Imagine a company that has been around for as long as the U.S. Capitol, is as old as West Point Academy, and is still family-owned and -operated today. There’s such a farm in Spencerport, New York, conducting business 219 years after its founding. In the beginning, it was a small family farm started by several brothers who bravely traveled from Salisbury, Massachusetts, to Western New York, where they purchased land and began clearing that land for a farm.
For 219 years, Colby Homestead Farms has continued farming while living and participating in their community. They cultivated the land decades before the town was founded, and they’ve been contributing to local community, business, government, and faith-based activities for the past two centuries. Addressing the challenges and opportunities of each generation hasn’t always been easy, but from the American Civil War to World War I, the Great Depression, World War II, the Korean War, the Vietnam War, the Gulf War, and the present day, the Colby family has remained active in their community in many ways.
1600s to 1800s: Earliest Beginnings
The Colby family can trace their lineage back to a man named Anthony Colby who came to America among the earliest settlers with the Winthrop Fleet in 1630. Sometime later, around 1640, Anthony settled in Salisbury, where he planted his family’s roots. The Colbys remained there for approximately 150 years until they made a difficult and dangerous decision to move west, to what was then an undeveloped part of America. The original family home was donated to the Bartlett Cemetery Association, in 1899, as a memorial to the Colby and Macy families.
Several brothers made the trek to Western New York in the early summer of 1802. While clearing the land they bought, they used the fresh lumber to build a new family home. There was little time for them to rest though, because as soon as they finished building, they rushed back to Salisbury—just in time for Thanksgiving—and had their families pack all their belongings and load up wagons for a perilous journey. The Colbys took off just after the new year. It should be noted that, at the time, there were neither heated interiors nor snow tires—they traveled by horse-drawn carriage.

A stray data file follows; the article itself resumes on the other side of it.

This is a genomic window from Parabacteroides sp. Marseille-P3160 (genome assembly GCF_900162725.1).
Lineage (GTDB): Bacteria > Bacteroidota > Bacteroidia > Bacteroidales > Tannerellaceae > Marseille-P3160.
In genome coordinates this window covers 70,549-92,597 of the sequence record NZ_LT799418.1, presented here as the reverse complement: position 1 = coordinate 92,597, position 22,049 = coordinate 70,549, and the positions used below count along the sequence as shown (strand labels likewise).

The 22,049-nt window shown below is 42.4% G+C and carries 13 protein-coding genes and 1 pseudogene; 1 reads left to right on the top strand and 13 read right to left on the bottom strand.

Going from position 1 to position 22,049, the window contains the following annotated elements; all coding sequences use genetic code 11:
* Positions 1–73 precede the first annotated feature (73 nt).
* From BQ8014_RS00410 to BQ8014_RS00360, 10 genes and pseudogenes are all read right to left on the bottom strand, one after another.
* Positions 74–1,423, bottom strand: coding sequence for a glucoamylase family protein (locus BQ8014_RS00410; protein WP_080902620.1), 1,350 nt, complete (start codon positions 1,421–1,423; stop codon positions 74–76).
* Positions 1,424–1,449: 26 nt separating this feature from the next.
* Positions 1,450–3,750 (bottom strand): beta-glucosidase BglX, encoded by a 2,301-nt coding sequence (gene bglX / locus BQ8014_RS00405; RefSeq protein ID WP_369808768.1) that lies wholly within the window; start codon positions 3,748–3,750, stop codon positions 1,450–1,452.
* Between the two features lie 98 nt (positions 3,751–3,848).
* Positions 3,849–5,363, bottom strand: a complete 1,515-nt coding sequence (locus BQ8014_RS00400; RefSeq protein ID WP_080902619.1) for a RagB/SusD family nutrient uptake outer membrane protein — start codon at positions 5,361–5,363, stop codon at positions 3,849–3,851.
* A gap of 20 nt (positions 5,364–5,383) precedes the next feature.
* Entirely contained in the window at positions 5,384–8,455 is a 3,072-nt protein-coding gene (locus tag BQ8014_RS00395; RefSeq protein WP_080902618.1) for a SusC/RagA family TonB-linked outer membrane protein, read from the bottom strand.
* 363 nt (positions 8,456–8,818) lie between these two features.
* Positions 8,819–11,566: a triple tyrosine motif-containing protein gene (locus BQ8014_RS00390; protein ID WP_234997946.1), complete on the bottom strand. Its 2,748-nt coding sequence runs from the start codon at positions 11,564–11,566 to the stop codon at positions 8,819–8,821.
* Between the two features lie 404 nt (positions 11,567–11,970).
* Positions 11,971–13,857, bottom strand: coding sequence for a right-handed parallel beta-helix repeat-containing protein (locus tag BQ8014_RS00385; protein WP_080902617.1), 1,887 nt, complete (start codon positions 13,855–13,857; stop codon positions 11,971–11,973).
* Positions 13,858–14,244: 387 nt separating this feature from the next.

They raced to Mount Morris, New York, trying to beat the spring so they could cross the Genesee River while it was iced over. Since the route had no bridges back then, had the ice melted, the Colbys would have been stuck until the following winter. They made it across the river and arrived at their new home ahead of the spring planting season. In the early years of the farm, the Colbys focused on increasing the arable land area and building more houses for the brothers and their families. Up until the 1800s, the brothers and their children farmed and did their best to slowly improve the land and grow enough food for their own needs. At this time, the area was also gaining other farmers, and the community started developing into the towns seen today.
1800s to 2000s
In the early 1860s, one brother’s grandson, Oscar Colby, was serving in the Union Army during the American Civil War. While performing his duties, Oscar was wounded—shot in the leg during a battle—but a fellow soldier dragged him from the field, saving his life. Oscar asked the man his name and promised he would name his first son after him. Oscar returned to the farm after the war, with shrapnel remaining in his leg because he hadn’t sought medical attention for the wound. That decision may also have helped him survive; at the time, many soldiers didn’t die from their wounds directly, but rather from infections that took hold after receiving medical treatment.
The Colby family has had its morals and values centered on their faith, family, and community from the very beginning. From being involved in the development of governance at the local, county, and state levels, as towns sprung up around them, they served as justices of the peace and postmasters, among other posts. Through the decades and every generation, the Colby family has volunteered, served, and worked with the community at all levels to improve the lives of those living around them.